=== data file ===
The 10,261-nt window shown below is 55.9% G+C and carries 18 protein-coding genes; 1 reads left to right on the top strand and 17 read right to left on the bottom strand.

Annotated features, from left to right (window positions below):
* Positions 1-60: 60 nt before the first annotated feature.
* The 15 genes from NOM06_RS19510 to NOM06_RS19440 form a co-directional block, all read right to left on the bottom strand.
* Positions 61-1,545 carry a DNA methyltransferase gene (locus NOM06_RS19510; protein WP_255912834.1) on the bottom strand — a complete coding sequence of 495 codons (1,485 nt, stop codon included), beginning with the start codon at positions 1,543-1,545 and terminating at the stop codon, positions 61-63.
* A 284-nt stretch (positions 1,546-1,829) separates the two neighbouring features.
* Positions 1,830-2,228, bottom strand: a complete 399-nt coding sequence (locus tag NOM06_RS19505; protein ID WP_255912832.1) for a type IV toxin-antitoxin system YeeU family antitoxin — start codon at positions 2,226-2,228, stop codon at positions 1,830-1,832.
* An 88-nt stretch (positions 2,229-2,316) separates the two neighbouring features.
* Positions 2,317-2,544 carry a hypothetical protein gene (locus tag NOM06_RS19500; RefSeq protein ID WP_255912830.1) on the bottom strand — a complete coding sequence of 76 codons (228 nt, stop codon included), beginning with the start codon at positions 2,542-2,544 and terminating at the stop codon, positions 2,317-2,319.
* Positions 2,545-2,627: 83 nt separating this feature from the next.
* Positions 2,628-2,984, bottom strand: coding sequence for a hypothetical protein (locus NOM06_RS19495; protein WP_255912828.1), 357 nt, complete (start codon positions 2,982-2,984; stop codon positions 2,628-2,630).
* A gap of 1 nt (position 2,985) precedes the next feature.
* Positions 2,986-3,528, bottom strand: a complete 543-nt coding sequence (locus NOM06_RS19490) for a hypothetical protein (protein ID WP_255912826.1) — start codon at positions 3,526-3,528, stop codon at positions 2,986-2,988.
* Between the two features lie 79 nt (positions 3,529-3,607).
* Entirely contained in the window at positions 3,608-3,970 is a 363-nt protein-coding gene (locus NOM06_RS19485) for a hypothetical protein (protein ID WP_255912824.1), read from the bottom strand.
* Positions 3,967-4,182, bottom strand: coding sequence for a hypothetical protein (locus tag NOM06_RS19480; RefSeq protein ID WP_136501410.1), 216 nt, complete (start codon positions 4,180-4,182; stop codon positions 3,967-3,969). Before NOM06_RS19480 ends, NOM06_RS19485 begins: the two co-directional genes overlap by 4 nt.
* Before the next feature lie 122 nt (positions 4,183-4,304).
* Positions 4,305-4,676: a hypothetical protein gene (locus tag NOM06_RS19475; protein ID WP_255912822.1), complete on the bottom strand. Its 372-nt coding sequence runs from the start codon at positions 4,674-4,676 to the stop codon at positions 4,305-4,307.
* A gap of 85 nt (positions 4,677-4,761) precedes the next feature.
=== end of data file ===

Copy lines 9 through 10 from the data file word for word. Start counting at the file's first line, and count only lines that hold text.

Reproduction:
* Positions 2,317-2,544 carry a hypothetical protein gene (locus tag NOM06_RS19500; RefSeq protein ID WP_255912830.1) on the bottom strand — a complete coding sequence of 76 codons (228 nt, stop codon included), beginning with the start codon at positions 2,542-2,544 and terminating at the stop codon, positions 2,317-2,319.
* Positions 2,545-2,627: 83 nt separating this feature from the next.